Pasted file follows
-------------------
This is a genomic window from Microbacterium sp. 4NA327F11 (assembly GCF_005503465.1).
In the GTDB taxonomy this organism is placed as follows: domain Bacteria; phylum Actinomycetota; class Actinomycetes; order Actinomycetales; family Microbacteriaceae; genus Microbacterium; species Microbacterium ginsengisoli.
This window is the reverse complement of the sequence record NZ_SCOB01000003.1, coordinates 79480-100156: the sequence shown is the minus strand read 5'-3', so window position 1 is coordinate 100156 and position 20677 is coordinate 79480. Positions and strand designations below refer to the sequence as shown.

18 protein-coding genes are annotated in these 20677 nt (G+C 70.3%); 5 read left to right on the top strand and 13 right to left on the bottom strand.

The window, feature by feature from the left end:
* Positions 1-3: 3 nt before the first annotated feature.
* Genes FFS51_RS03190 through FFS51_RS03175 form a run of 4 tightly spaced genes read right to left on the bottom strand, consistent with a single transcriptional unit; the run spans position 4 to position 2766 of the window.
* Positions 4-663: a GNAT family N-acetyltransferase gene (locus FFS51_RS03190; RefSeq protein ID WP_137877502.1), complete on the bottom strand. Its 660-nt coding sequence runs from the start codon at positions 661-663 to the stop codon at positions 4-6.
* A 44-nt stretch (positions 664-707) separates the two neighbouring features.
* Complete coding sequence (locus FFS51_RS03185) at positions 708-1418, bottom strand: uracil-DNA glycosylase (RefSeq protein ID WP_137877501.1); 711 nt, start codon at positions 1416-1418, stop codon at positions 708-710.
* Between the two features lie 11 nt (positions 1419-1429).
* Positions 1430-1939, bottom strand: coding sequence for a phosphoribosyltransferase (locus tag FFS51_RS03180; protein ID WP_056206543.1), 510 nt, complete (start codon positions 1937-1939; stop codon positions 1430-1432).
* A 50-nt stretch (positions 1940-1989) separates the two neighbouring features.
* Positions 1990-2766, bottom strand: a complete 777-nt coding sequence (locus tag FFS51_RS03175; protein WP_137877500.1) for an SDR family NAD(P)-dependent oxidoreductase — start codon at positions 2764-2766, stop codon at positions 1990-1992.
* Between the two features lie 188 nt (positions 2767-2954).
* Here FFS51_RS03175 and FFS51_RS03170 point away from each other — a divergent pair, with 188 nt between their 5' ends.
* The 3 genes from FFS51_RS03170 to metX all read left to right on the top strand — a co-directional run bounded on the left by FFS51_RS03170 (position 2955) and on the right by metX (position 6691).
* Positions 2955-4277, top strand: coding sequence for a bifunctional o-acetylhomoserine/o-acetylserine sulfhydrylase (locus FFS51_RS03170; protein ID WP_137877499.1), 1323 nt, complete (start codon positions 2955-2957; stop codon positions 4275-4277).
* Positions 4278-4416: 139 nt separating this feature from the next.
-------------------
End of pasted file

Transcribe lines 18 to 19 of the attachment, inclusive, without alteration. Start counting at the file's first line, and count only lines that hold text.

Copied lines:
* Positions 2955-4277, top strand: coding sequence for a bifunctional o-acetylhomoserine/o-acetylserine sulfhydrylase (locus FFS51_RS03170; protein ID WP_137877499.1), 1323 nt, complete (start codon positions 2955-2957; stop codon positions 4275-4277).
* Positions 4278-4416: 139 nt separating this feature from the next.